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Overlooking the country below, this monument has mesmerized people for centuries
There is a saying among Cambodians which goes “one has to visit the Angkor Wat temple at least once in a lifetime.” This 12th century monument is a must-see as are ancient structures such as Machu Picchu in Peru, the Great Wall in China or the pyramids in North Africa.
However, Angkor Wat is not the only mighty monument that exists in the land of Cambodia. Throughout the vast timeline of history, Khmer kings have built temples, roads and bridges in order to honor the gods, expand and protect their territory, and deal with natural phenomena.
Two hundred kilometers or so northeast of the City of Angkor lies the Temple of Preah Vihear. Inscribed on the Unesco World Heritage list on July 7, 2008, the Preah Vihear temple exhibits a heaven-like mystical structure, which rises above the carpet of clouds and mist in the early cold morning.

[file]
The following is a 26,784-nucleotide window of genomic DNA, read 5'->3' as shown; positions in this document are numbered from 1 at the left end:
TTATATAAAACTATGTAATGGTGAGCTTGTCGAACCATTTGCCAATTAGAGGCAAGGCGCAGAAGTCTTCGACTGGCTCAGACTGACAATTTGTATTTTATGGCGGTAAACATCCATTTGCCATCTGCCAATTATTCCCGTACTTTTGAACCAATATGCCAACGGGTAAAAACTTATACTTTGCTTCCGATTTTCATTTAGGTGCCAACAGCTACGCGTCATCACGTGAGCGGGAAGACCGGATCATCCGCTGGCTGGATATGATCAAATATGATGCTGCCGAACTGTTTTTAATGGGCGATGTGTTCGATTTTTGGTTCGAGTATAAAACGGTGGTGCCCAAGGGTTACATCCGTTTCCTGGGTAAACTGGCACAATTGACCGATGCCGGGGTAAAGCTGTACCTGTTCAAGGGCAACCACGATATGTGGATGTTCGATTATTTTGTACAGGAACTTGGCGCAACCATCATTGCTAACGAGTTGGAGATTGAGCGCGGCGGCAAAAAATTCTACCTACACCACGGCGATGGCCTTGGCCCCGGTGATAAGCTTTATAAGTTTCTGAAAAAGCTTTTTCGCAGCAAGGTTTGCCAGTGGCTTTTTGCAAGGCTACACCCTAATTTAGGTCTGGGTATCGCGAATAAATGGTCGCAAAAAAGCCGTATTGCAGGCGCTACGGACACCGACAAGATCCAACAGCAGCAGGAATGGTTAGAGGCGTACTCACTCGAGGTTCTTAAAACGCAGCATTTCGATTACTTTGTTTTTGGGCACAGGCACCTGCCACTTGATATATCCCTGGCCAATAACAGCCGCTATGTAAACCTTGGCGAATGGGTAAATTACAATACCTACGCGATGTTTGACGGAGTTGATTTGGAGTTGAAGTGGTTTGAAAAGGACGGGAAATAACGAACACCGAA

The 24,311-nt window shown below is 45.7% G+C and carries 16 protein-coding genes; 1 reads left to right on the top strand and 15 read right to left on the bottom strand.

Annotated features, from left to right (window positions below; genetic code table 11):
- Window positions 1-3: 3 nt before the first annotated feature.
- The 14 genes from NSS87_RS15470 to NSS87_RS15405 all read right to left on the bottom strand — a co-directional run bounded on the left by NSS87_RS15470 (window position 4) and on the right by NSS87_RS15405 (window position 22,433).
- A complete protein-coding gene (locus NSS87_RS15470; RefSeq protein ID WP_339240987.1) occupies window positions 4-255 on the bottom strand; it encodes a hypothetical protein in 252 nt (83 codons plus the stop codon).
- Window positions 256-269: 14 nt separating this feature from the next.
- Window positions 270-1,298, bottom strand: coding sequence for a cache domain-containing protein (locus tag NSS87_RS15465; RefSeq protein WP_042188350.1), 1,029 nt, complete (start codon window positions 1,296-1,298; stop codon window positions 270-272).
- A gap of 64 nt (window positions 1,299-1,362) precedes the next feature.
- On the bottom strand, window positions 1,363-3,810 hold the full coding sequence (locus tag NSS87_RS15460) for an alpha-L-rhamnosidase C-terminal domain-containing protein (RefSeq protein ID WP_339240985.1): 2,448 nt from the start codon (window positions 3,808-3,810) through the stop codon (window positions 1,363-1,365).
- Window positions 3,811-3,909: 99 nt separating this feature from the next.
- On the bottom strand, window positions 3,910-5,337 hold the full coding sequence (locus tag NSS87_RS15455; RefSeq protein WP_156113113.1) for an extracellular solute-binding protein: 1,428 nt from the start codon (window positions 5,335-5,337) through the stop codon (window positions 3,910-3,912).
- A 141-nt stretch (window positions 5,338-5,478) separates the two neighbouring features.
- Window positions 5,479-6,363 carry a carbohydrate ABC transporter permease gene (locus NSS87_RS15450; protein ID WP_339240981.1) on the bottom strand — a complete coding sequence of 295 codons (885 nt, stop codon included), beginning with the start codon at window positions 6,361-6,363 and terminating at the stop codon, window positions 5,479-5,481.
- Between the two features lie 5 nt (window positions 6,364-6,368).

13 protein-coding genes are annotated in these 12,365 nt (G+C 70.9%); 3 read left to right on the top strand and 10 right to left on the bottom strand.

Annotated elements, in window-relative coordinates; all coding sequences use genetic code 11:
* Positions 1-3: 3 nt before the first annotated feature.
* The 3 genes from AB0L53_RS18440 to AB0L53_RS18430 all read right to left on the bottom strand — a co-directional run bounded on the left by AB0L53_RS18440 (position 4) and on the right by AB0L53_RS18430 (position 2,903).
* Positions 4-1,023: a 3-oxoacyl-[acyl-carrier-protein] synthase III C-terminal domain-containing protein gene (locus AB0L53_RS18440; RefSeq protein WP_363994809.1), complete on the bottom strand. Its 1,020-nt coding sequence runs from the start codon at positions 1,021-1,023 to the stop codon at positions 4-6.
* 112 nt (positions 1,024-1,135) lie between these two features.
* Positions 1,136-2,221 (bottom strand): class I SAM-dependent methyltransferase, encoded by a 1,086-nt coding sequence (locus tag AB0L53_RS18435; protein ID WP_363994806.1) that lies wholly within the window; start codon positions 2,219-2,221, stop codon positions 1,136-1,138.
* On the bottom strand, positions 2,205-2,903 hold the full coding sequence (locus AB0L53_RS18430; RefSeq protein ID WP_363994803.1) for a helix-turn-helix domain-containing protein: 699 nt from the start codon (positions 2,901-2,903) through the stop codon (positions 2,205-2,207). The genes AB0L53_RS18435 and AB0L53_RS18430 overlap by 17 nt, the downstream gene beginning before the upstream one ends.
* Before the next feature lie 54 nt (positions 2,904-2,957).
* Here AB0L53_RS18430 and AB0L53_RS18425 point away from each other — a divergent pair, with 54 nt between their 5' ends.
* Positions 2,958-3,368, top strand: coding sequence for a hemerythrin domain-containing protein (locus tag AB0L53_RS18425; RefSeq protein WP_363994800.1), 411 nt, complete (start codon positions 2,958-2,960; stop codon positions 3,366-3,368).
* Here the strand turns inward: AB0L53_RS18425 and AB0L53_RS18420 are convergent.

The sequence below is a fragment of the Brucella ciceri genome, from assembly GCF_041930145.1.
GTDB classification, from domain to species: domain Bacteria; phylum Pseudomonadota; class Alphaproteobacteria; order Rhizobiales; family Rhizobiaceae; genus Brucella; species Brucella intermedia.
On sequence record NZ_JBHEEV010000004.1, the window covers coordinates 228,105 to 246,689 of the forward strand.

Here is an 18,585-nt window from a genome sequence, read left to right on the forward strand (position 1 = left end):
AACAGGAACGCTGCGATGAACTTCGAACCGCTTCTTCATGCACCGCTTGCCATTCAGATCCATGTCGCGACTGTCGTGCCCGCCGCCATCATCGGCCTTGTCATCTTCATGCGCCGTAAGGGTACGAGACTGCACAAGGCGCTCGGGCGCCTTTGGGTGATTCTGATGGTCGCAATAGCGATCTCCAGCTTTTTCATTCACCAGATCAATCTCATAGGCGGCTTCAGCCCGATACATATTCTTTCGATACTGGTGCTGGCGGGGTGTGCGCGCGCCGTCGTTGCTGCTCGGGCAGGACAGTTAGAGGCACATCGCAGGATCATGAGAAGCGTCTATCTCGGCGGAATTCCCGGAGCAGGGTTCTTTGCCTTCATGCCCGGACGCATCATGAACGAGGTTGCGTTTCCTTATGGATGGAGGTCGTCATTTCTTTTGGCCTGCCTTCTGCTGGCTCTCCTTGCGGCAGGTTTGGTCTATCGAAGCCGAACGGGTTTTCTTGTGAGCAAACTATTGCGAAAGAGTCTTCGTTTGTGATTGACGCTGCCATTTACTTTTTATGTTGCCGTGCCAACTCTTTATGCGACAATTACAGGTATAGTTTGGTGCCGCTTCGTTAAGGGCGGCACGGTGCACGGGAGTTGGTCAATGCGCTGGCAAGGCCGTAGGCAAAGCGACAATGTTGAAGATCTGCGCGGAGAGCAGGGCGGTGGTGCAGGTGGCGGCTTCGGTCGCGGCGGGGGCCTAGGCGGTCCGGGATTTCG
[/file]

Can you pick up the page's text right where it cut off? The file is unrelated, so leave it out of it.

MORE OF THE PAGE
Located about 525 meters above sea level, this gravity-defying structure puzzles many technical experts. The temple being built on the edge of the Ta Di ravine, this enables visitors to see from it the vast green flatland of the country unfolding for kilometers, the only limit being the curvature of the Earth. The elaborate stone staircase one must use to reach the temple on top of this 520-meter hill has withstood the weight of countless people over the past 1,000 years or so. Walking from the staircase, visitors may make their way across to the “gopuras,” or entrance towers, as structural layers keep getting higher and higher with respect to the natural elevation of the ravine.
Let us close our eyes for a moment and imagine what the temple and its surrounding were like 1,000 years ago. There was no advanced machinery, probably no fancy mathematical equation: just sheer human strength and will. When the temple was just completed and the last stone was laid, a ceremony would have been held to honor the Hindu deities and especially Shiva.
Set more than 500 meters into the air, the temple of Preah Vihear is no simple engineering task. It was, and still is, a finely calibrated work of fine-tuned architecture built by the kings to honor the deities.
Every visitor, regardless of nationality, should have the chance to witness in person this masterwork: a time capsule reflecting the architectural and engineering genius of the ancient world.